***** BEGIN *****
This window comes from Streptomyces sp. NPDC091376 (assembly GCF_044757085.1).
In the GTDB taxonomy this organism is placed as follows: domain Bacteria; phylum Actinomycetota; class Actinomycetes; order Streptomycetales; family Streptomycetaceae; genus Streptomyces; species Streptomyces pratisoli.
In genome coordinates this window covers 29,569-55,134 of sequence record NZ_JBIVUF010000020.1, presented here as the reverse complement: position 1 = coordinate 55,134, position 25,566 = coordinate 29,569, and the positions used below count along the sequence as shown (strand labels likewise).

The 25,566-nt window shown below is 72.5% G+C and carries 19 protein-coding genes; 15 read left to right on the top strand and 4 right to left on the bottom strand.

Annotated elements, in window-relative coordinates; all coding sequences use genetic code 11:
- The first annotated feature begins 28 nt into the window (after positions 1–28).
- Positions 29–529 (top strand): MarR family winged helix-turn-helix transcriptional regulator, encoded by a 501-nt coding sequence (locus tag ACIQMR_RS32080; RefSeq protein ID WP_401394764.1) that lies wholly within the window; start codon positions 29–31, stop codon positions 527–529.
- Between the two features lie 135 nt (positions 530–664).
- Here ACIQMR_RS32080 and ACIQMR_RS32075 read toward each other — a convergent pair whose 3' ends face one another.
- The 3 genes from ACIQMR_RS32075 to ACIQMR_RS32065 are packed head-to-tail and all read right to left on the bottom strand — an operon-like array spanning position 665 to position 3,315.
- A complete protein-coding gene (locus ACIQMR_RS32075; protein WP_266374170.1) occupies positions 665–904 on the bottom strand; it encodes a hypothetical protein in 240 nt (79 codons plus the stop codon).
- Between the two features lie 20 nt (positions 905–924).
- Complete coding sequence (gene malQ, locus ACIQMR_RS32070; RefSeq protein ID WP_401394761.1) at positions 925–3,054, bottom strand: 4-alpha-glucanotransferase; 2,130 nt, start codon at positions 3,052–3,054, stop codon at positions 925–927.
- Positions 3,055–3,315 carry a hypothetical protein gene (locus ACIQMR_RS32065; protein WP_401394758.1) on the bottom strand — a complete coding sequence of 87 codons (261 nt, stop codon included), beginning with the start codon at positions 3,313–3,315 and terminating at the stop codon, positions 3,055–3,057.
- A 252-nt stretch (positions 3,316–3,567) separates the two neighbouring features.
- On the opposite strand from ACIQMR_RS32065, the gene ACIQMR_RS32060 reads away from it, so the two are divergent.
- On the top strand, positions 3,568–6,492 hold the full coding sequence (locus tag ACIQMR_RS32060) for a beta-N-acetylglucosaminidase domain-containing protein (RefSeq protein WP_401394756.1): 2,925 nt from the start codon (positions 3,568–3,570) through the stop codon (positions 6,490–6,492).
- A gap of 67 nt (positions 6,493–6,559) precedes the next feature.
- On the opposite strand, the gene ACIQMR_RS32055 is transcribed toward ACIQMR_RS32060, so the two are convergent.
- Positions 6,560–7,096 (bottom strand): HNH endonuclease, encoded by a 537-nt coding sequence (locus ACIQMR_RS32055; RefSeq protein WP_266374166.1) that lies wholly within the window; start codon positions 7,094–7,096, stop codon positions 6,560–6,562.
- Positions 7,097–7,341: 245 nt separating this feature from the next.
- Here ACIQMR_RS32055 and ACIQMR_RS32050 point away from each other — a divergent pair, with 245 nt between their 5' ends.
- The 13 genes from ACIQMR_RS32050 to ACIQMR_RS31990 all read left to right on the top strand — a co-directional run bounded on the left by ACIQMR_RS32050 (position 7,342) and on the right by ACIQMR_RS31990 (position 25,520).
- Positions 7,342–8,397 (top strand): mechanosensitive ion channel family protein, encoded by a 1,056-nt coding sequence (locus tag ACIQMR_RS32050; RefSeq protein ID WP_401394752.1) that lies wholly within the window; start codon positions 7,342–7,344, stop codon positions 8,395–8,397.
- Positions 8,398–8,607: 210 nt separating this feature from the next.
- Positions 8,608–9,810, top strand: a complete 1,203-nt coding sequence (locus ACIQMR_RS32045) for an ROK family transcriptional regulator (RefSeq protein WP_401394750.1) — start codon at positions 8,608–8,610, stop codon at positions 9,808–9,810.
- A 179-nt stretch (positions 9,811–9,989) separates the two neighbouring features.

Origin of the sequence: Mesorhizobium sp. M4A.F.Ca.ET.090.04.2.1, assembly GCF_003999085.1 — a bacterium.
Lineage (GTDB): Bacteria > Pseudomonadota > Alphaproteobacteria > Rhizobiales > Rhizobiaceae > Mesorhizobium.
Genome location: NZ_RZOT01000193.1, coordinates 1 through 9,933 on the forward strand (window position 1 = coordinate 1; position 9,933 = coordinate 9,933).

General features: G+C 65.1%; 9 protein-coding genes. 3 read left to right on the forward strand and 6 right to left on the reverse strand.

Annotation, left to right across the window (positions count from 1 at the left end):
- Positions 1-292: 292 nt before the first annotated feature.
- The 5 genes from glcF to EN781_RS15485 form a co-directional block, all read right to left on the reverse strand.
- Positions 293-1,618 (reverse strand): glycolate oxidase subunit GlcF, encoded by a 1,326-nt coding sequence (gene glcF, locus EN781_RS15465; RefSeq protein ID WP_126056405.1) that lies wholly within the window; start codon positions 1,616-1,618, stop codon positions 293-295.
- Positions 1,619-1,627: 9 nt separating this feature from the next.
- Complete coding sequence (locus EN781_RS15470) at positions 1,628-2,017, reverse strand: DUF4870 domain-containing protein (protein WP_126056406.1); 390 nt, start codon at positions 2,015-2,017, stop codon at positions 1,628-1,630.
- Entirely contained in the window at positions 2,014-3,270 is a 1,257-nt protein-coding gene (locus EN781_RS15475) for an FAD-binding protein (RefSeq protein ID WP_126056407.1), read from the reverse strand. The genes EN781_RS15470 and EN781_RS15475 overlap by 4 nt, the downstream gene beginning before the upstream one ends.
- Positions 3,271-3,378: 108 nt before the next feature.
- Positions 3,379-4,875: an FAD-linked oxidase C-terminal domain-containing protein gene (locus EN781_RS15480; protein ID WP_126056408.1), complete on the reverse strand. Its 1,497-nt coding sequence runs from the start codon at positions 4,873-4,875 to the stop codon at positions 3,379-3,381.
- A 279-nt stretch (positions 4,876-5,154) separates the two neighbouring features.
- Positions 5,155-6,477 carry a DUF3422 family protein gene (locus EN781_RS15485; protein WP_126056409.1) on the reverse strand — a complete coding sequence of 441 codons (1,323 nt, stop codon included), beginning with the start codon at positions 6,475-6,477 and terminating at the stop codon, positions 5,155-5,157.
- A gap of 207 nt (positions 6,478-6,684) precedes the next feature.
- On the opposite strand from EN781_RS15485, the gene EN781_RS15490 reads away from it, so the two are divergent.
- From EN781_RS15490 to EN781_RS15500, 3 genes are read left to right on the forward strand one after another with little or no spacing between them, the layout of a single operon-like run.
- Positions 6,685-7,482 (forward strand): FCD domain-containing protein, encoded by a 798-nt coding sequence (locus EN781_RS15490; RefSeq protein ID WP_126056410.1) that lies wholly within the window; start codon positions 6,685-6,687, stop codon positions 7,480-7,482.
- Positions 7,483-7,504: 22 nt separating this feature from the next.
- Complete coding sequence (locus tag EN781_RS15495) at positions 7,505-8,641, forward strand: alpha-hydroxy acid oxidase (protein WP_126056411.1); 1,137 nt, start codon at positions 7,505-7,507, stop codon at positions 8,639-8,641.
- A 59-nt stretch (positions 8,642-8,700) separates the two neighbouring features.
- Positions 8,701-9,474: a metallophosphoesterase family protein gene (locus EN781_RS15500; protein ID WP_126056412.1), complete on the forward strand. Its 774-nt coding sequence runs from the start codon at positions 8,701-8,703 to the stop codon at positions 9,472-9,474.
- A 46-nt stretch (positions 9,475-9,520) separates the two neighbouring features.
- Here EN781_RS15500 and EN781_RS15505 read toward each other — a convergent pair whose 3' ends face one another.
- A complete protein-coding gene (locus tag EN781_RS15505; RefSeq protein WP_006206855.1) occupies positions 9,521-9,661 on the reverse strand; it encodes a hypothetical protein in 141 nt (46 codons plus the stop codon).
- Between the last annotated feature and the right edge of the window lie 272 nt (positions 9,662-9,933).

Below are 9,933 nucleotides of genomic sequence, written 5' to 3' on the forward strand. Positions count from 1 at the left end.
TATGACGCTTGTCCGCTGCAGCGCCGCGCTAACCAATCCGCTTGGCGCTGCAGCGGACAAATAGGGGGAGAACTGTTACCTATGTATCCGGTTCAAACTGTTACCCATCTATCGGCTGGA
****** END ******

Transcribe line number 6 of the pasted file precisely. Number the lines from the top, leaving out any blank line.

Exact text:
- The first annotated feature begins 28 nt into the window (after positions 1–28).